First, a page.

Venezuelan art takes over Houston

Until January 2019, you can visit the art exhibition that brings together pieces of the Venezuelan informal artistic movement

Venezuelan art takes Houston

The exhibition entitled "Disputing Modernity: Informalism in Venezuela, 1955-1975" can be enjoyed at The Museum of Fine Arts in Houston until January 21, 2019. This is considered one of the most complete samples that has been carried out in the United States so far.

Leer en español: El arte venezolano llega a Houston

There are 140 works of art from the Mercantil Arte y Cultura in Caracas, as well as public and private Venezuelan and American collections, which will be part of this exhibition.

In the exhibition, you can find techniques such as collage, painting, photography, and assemblage. The aim is to highlight the variety and richness of this artistic movement that is completely opposed to other trends, such as American abstract expressionism, tachism, and European informal art.

Its exponents always sought to distance themselves from existing art practices of order and rationality, in order to experiment and express themselves through the redefinition of painting and the media.

The movement emerged in Venezuela at the end of the 50s, where there was great tension due to the transition of the dictatorship in the hands of Marco Pérez Jiménez to the democracy. The nation was looking for a modernization that was promoted by the oil boom.

However, inequality, corruption, and violence were three other factors that marked the era. These factors gave the name to the exhibition, the informalism artists had the objective to be able to capture in their works the problems of the leap that the country had to modernization and all the implicit that it was.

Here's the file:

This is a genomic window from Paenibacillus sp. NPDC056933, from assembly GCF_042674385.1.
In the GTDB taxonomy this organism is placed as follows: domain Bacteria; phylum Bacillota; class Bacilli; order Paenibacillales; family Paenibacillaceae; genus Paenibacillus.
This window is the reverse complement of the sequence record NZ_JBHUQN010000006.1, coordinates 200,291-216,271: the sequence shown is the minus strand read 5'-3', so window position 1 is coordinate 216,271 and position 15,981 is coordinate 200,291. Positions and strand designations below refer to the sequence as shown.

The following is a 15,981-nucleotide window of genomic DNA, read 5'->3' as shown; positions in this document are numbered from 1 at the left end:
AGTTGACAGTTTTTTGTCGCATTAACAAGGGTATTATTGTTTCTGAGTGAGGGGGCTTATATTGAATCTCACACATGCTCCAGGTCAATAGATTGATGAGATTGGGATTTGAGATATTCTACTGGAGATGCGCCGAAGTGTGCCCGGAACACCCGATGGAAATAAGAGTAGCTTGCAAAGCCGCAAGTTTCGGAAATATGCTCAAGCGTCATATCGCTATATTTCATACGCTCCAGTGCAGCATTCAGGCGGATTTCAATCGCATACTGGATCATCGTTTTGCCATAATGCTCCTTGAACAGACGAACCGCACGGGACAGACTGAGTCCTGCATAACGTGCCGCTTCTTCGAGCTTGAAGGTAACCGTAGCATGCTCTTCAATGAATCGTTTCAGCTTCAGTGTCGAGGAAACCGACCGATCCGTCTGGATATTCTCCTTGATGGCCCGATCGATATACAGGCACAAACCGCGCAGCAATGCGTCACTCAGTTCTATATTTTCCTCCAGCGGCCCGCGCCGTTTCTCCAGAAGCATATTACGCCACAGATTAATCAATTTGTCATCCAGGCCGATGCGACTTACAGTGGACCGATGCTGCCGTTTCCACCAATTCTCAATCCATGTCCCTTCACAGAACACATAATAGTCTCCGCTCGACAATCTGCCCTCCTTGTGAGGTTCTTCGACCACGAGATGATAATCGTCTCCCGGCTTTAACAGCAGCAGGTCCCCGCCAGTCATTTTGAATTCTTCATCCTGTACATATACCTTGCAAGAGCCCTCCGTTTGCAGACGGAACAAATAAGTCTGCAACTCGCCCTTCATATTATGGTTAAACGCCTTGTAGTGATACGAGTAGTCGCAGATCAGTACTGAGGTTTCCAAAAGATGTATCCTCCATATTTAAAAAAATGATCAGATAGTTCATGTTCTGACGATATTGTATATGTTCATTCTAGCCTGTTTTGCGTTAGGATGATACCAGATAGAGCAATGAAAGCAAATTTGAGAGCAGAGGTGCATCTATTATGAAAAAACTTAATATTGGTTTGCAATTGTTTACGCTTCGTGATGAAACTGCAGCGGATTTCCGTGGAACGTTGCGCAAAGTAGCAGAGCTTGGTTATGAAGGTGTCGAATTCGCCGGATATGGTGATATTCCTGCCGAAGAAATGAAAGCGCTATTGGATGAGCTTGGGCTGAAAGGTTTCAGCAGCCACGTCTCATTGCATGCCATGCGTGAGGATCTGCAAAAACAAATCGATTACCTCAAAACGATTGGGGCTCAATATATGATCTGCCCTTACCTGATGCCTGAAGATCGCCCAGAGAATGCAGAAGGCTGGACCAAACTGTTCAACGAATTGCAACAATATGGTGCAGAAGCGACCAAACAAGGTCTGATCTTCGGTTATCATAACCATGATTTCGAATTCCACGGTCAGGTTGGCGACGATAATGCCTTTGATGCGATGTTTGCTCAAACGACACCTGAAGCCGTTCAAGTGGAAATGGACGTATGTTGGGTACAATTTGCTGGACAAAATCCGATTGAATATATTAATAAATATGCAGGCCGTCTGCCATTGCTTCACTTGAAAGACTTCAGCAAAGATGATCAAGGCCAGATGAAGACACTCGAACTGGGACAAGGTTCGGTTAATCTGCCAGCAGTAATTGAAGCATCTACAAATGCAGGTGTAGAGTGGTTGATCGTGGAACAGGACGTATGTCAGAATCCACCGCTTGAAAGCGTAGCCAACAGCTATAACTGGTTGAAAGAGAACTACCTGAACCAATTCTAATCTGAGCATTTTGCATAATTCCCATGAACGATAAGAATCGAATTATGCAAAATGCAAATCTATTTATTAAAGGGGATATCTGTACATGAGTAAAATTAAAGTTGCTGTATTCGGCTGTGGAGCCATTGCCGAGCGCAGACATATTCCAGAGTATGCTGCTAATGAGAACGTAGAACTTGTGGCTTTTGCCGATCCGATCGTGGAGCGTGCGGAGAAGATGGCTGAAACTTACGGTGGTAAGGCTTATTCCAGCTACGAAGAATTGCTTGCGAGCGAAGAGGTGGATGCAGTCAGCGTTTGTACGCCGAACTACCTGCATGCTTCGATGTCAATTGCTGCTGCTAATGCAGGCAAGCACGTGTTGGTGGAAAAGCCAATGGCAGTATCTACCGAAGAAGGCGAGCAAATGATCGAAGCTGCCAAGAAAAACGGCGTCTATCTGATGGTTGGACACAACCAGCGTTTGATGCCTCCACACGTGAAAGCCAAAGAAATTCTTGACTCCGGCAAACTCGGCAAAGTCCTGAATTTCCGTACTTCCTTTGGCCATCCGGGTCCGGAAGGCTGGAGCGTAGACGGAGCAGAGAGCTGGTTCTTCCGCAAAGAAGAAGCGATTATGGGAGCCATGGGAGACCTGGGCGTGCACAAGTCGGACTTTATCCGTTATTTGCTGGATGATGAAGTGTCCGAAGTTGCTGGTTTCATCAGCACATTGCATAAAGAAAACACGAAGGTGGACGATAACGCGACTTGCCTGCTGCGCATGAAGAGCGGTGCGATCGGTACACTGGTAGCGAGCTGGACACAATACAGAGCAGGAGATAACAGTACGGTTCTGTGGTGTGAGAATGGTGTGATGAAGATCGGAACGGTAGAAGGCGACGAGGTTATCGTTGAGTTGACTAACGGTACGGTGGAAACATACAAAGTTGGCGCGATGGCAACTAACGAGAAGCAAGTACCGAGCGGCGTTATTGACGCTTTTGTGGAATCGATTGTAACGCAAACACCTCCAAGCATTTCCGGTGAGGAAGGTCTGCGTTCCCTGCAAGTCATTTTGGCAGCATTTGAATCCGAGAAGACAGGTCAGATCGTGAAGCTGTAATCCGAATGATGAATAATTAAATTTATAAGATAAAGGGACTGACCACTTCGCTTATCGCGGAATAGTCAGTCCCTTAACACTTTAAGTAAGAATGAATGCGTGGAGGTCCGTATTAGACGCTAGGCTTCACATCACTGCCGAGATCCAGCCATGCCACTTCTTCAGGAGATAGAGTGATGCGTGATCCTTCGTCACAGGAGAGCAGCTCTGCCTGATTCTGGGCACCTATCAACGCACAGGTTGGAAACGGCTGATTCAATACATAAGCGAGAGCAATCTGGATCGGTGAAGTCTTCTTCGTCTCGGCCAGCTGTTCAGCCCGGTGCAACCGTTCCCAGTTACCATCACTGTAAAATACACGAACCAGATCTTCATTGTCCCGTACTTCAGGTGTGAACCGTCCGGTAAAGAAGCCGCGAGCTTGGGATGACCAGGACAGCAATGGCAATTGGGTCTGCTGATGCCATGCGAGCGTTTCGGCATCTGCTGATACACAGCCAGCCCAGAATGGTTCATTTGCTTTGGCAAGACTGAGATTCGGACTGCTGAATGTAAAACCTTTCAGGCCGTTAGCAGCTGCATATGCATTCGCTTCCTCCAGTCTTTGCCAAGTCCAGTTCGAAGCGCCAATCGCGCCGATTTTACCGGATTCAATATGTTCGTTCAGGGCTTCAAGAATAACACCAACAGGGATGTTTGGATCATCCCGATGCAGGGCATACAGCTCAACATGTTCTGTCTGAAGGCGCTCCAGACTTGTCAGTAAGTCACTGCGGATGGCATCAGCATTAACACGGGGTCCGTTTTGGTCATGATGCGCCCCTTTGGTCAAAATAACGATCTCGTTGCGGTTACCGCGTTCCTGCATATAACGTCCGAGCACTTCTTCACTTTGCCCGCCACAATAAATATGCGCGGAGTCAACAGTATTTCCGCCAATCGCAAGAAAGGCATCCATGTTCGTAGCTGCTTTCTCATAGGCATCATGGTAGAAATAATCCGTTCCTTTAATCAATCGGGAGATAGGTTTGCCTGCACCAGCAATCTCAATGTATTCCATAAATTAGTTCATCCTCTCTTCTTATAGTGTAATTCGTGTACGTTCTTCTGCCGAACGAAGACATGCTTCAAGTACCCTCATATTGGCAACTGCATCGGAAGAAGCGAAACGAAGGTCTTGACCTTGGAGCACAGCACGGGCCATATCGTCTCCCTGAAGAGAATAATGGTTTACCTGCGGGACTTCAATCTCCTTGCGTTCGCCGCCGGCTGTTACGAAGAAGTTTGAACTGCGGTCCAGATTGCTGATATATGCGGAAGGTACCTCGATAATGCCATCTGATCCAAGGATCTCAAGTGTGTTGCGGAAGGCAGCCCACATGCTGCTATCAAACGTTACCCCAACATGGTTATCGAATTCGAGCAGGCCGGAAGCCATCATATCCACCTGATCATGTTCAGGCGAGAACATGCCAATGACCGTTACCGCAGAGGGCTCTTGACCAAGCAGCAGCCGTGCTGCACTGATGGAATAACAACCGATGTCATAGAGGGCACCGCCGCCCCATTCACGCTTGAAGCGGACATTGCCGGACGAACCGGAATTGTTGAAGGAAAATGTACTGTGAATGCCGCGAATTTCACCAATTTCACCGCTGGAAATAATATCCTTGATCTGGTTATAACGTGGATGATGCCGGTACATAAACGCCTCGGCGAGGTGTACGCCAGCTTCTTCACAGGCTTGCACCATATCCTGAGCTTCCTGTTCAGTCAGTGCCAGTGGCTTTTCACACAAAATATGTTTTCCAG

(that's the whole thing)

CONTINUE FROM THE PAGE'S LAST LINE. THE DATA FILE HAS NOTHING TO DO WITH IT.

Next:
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Although there are several years of artistic production that can be seen in the exhibition, its purpose is not to make a chronological journey. Nor is telling the history of the movement, which was characterized by not being subject to a previous structure or plan and the absence of a defined form in its composition.

The exhibition is the result of an investigation that aims to show unpublished chapters of Latin American art, and thus to present artists who are unknown outside Venezuela and who have redefined the art of this country.

As director Gary Tinterow assured the museum, 60 years after the emergence of this movement it was possible to move these important works even if they were unnoticed historically speaking. Venezuela is not only a country rich in resources, but it also has an amazing artistic heritage.

Thus, once again art becomes the language to dialogue, to capture and to show the world what happens in a society that undergoes political and social changes constantly. Paradoxical is that more than 60 years ago this movement emerged with the end of the dictatorship and the beginning of democracy.

LatinAmerican Post | Ana María Aray

Translated from "El arte venezolano llega a Houston"

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